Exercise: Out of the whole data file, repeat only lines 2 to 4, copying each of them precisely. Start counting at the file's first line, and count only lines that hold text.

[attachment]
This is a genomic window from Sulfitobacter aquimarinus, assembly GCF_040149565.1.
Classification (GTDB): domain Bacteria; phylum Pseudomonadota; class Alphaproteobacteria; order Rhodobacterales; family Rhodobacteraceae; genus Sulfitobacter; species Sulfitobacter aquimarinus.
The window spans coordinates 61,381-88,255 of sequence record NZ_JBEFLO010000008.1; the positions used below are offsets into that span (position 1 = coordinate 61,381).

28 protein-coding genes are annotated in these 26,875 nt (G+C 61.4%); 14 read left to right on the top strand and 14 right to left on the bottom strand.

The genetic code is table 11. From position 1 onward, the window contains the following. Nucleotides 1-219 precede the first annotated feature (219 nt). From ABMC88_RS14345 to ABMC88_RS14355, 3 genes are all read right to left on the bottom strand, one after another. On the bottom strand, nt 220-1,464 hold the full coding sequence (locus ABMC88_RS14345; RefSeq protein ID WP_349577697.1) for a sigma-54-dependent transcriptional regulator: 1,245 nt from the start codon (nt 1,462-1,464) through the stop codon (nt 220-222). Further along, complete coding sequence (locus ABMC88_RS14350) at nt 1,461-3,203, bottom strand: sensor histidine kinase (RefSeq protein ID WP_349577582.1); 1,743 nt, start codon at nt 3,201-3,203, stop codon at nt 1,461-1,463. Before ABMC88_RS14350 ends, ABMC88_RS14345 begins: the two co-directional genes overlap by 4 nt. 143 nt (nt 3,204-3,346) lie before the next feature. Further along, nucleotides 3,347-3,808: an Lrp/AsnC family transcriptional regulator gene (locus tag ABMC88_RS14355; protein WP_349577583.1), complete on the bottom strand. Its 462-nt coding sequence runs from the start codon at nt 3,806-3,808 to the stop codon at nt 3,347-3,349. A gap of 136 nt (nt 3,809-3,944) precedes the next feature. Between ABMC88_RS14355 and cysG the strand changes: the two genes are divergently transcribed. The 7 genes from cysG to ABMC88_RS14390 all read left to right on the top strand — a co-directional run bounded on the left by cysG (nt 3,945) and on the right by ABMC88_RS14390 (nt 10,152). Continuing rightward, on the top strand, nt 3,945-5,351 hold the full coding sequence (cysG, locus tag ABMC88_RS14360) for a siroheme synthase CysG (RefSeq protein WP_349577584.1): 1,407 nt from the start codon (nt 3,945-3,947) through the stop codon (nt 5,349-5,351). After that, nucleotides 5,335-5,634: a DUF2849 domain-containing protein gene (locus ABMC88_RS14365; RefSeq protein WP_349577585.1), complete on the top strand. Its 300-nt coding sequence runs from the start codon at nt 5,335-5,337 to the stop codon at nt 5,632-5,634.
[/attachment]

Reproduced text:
Classification (GTDB): domain Bacteria; phylum Pseudomonadota; class Alphaproteobacteria; order Rhodobacterales; family Rhodobacteraceae; genus Sulfitobacter; species Sulfitobacter aquimarinus.
The window spans coordinates 61,381-88,255 of sequence record NZ_JBEFLO010000008.1; the positions used below are offsets into that span (position 1 = coordinate 61,381).

28 protein-coding genes are annotated in these 26,875 nt (G+C 61.4%); 14 read left to right on the top strand and 14 right to left on the bottom strand.